Golden State Warriors' success presents an opportunity for the Miami Heat, because the Warriors may not be able to afford keep Stephen Curry, Kevin Durant, Draymond Green and Klay Thompson together, per the new CBA agreement. C.J. McCollum tweeted
Klay gonna get another ring and find his own squad. They better enjoy him while he there— CJ McCollum (@CJMcCollum) June 2, 2017
The blueprint for a championship team (up to 2004-05) had three ingredients the current Miami Heat team lacks.
BUILDING A CHAMPIONSHIP TEAM
STEP 1: Acquire a Championship Superstar
Approach #1: Acquire a Top 5 caliber player
Approach #2: If you fail to acquire a Top 5 caliber player, then you need a Top 5 caliber defender.
Approach #3: Clear salary cap space for next year.
No NBA team has won a championship without a Top 5 player or Top 5 defender.
STEP 2: Add a championship sidekick (or two)
Every NBA championship roster included a Top 10 caliber player or Top 10 defender as a sidekick.
STEP 3: Make sure one of your players (superstar or sidekick) can defend
No team has won an NBA title without a Top 10 caliber defender.
With all due respect to the excitement of having a #14 draft pick this month, he won't fill the criteria to move the needle towards making Miami a contender next season. Help needs to arrive from Pat Riley weaving his magic this summer.
On the current roster, only Hassan Whiteside received any All-NBA love last season. As the seventh-ranked center the pressure is on him to become an All-NBA player this coming season, in order for his team to make a serious run for the title. Goran Dragic may have been the team's best player over the entire season, but he doesn't qualify as a top-5 caliber talent.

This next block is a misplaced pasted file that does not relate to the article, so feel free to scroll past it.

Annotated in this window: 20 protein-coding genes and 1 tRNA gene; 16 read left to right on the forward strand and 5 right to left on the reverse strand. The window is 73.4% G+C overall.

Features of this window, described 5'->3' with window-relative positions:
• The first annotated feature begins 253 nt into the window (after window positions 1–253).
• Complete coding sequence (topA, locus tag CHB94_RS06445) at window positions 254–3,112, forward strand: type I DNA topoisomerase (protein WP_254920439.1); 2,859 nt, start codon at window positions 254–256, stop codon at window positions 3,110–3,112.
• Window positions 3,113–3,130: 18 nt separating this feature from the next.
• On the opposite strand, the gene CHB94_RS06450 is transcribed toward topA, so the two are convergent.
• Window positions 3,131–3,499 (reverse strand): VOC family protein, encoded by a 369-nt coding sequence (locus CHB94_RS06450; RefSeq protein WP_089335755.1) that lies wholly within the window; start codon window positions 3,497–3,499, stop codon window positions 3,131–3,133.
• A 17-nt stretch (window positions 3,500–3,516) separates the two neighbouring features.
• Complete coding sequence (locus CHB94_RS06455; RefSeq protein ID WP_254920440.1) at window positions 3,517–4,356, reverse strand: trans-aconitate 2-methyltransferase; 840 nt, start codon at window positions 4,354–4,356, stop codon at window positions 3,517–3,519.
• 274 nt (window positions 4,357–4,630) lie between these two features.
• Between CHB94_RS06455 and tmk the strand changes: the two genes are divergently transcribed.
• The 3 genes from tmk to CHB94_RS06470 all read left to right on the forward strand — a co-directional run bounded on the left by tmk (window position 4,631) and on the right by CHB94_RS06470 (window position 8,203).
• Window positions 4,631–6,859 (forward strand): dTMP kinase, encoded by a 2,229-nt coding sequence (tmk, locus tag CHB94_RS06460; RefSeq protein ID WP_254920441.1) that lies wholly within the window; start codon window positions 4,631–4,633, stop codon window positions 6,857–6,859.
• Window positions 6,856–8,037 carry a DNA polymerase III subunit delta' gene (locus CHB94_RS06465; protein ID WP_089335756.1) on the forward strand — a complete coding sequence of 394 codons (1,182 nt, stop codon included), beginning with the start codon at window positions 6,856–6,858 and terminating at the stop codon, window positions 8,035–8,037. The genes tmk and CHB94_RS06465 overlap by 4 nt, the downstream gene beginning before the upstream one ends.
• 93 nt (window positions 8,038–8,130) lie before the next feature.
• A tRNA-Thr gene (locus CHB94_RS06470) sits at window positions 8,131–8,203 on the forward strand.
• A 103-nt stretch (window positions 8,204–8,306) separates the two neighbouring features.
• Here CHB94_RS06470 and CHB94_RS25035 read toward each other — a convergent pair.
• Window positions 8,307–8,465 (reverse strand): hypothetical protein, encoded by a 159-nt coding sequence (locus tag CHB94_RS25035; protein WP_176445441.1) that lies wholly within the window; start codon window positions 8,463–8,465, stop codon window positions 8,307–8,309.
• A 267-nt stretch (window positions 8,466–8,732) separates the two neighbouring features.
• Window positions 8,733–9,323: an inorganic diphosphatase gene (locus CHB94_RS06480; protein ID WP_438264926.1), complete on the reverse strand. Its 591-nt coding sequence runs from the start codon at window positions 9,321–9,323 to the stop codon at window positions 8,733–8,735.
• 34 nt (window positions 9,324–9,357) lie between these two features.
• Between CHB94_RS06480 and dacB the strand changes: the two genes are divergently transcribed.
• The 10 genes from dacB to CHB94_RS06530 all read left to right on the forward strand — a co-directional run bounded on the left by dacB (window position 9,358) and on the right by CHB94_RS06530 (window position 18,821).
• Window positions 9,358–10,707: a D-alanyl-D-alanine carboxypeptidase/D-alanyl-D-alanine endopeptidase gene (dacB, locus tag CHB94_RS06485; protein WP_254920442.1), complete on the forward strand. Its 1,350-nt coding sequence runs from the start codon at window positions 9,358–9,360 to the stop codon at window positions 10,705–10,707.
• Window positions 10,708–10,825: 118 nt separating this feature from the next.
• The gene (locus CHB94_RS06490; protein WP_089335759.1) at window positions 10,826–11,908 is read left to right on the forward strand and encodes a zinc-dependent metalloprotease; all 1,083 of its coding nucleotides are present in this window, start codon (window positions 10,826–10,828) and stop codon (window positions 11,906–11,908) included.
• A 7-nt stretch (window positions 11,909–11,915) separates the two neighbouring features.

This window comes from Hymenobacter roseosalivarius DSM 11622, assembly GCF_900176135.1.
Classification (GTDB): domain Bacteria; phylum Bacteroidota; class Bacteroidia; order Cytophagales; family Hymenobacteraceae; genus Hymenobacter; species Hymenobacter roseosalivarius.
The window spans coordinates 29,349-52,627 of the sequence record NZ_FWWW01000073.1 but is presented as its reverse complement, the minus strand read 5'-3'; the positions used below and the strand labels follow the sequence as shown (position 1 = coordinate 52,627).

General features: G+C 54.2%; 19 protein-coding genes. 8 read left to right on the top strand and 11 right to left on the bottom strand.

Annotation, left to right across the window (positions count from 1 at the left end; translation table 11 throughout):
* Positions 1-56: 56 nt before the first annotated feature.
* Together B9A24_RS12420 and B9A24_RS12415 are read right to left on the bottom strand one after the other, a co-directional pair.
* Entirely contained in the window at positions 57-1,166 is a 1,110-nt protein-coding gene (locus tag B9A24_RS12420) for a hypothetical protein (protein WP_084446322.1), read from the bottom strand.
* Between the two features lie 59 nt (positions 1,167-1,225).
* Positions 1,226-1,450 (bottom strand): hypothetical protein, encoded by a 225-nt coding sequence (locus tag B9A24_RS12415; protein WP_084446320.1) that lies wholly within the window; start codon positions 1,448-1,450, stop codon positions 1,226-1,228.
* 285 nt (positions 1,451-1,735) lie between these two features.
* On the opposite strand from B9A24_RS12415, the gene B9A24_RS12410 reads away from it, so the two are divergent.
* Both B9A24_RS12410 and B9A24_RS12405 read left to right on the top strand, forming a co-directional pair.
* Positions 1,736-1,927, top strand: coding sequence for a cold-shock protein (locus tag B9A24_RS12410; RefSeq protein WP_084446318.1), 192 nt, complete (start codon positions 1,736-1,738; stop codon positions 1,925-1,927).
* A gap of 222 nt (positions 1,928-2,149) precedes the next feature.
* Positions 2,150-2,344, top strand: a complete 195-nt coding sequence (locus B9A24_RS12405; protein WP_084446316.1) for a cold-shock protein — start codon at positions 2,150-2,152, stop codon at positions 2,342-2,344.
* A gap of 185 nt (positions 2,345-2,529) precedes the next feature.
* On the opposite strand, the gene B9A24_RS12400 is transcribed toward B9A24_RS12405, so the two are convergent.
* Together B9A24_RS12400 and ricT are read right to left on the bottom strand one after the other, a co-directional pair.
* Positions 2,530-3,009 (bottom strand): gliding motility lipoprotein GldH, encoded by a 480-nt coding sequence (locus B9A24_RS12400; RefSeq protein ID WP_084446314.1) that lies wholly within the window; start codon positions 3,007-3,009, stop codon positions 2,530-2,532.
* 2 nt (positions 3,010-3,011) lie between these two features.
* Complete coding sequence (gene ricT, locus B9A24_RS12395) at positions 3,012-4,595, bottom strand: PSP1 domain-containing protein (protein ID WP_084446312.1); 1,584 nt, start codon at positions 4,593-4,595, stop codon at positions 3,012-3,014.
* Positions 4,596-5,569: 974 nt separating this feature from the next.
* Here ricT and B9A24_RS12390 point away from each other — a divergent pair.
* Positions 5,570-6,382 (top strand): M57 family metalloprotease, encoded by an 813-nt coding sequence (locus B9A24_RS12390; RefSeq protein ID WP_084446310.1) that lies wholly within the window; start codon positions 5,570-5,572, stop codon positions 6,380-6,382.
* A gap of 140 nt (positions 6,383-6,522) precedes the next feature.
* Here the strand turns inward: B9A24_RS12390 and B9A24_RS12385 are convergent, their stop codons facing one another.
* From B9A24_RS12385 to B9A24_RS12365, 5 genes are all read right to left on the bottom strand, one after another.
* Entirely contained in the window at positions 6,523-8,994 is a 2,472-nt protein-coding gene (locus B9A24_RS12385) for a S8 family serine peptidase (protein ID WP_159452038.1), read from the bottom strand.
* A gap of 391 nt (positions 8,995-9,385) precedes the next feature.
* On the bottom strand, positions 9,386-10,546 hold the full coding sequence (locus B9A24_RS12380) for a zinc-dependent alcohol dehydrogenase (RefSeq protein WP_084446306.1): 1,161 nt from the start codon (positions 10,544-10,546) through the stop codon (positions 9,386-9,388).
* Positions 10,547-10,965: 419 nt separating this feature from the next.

The starting quintet of Dragic, Dion Waiters, Rodney McGruder, Luke Babbitt, Whiteside defeated the Warriors last season, yet that combination doesn't meet the essential ingredients for a NBA title. Success in the 2017-18 season depends, in part, on the expectation of Waiters and James Johnson achieving their full possible All-NBA potential under the guidance of Erik Spoelstra.
Sorry, but Justise Winslow, Tyler Johnson and Josh Richardson don’t qualify as top-5 caliber NBA players, for now, nor does the 2017 draft pick count towards an All-NBA selection. Perhaps Chris Paul or Blake Griffin could be the All-Star additions Miami needs, should the Los Angeles Clippers rebuild. Thompson’s $18 million salary is less than either of those Clippers’ players would command as free agents.
Dragic and Waiters' drive-and-kick talents work beautifully when coupled with the 3-point shooting of Thompson. A unit of Dragic, Waiters, Thompson, Johnson and Whiteside could cause serious havoc both on defense and offense. Major problem is Miami has fewer assets to pry Thompson away from the Warriors than other NBA teams possess. But then would the Warriors secretly want to stop LeBron James’ Cleveland Cavaliers march to another NBA Finals by sending Thompson to the Heat?
Despite last summer’s futile attempt to snare Durant, Heat fans can only dream of the possibilities should their team achieve the improbable goal of seeing Thompson in a Heat uniform. As a master of intrigue, Riley knows how to use the hidden agendas of NBA teams this summer to solve their dilemmas, during the off-season, by being a “good guy” to help them and the league fix personnel issues.
The Heat’s improvement lies in their management’s largesse towards other franchises. Any trade partner will first, and foremost, put their own interests ahead of the Miami Heat’s needs. The incentives may not be only financial ones, since Miami could be a beneficiary of the NBA favoring a break-up of the Warriors in the name of league parity.